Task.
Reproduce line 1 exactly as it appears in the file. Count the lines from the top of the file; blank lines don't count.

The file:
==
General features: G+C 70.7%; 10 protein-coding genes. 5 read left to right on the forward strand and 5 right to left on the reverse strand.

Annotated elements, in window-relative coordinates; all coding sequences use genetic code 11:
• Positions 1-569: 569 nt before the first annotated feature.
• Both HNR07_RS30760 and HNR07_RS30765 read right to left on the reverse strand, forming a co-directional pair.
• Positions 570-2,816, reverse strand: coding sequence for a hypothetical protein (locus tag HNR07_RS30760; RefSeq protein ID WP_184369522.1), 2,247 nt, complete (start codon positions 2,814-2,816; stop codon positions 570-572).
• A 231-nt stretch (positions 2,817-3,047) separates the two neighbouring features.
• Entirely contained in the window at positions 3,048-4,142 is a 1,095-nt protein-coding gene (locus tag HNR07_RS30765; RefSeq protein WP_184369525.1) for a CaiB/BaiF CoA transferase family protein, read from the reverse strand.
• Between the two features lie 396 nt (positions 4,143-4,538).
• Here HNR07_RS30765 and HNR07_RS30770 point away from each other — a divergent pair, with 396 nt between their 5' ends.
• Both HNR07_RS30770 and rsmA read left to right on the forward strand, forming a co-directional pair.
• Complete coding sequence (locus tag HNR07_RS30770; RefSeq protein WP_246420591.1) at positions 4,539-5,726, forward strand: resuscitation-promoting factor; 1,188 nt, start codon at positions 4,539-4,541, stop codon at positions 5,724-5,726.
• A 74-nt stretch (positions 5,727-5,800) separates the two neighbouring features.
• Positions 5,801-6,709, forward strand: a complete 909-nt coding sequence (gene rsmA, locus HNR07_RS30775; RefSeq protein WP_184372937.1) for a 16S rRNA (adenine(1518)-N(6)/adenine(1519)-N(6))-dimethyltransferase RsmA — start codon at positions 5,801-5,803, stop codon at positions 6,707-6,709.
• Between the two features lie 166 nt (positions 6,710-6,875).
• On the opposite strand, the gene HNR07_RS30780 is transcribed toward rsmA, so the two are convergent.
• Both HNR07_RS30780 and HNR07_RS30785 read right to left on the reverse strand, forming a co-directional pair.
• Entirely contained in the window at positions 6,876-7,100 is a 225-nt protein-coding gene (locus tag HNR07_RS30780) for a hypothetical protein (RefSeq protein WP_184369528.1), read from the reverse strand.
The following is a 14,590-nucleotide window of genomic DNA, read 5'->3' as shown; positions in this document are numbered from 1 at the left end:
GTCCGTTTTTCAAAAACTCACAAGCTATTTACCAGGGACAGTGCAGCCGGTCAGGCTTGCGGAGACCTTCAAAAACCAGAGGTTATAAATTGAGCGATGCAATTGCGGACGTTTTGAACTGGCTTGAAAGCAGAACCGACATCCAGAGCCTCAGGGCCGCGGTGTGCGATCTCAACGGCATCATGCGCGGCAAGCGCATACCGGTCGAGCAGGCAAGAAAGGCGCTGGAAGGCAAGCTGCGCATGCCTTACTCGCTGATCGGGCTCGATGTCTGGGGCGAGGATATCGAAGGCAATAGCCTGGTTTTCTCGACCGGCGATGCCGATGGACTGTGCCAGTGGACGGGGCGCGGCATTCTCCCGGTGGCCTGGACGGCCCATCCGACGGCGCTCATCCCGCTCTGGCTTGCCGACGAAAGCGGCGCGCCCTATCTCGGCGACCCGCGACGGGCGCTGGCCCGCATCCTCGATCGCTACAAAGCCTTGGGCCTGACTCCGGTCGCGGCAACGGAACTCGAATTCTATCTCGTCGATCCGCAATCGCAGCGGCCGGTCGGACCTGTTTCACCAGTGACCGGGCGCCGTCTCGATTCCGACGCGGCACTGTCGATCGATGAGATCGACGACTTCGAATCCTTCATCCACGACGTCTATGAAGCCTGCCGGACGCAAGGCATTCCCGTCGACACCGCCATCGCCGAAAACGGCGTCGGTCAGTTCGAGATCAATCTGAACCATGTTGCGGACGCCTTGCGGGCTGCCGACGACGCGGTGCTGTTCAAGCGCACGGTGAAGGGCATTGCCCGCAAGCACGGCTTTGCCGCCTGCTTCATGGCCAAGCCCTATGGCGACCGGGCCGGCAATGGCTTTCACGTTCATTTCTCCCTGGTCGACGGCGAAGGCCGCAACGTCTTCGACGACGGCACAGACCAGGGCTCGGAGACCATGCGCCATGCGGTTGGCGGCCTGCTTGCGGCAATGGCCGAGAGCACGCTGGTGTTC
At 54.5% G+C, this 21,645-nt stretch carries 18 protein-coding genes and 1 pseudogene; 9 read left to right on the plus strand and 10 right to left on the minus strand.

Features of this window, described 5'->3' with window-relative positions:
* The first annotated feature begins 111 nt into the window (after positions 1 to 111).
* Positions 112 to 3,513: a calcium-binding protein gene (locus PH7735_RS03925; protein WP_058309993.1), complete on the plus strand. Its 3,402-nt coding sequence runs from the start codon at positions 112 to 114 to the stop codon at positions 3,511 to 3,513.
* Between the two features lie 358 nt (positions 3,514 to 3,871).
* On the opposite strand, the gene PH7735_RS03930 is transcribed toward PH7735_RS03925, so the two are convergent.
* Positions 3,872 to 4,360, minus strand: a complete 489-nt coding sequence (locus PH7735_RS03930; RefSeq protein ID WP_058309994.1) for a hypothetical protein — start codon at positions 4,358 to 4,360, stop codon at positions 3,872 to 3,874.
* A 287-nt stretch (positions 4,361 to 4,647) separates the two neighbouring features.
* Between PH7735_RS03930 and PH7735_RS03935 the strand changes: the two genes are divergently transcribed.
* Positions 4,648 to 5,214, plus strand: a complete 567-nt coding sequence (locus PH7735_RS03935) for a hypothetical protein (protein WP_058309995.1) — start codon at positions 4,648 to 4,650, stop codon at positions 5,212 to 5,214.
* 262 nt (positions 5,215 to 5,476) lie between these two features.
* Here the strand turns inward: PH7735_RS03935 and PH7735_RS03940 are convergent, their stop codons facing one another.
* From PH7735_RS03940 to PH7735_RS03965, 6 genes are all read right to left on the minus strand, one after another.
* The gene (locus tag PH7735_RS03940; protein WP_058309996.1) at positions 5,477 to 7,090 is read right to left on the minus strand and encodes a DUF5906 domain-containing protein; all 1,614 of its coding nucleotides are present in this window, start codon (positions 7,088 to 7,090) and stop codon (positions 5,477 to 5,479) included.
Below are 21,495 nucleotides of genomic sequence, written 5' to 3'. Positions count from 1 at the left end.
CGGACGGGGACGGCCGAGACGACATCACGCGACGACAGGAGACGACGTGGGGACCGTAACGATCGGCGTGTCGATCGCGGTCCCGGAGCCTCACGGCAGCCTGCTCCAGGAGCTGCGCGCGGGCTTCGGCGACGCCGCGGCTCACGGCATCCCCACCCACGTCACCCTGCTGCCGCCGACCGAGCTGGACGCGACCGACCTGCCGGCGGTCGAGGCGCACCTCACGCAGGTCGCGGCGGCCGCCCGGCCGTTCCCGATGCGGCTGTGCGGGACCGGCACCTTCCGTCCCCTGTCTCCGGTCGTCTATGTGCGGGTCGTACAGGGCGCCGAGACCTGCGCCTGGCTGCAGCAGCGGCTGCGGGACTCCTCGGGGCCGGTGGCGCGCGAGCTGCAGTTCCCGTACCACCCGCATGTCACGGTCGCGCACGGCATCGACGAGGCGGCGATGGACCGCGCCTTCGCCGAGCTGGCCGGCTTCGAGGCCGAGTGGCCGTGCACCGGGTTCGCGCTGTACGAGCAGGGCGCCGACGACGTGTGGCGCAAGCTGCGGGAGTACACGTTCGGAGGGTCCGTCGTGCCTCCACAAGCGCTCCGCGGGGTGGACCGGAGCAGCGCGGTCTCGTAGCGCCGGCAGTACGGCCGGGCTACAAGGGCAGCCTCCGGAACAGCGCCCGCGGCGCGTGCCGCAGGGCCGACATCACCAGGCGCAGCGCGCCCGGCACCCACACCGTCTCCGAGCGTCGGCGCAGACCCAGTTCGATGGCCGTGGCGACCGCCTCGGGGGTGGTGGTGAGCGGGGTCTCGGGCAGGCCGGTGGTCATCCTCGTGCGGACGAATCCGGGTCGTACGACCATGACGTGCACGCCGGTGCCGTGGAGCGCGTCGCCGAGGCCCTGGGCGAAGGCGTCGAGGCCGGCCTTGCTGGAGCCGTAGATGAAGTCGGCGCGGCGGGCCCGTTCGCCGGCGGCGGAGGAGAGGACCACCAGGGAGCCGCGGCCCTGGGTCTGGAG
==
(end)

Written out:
General features: G+C 70.7%; 10 protein-coding genes. 5 read left to right on the forward strand and 5 right to left on the reverse strand.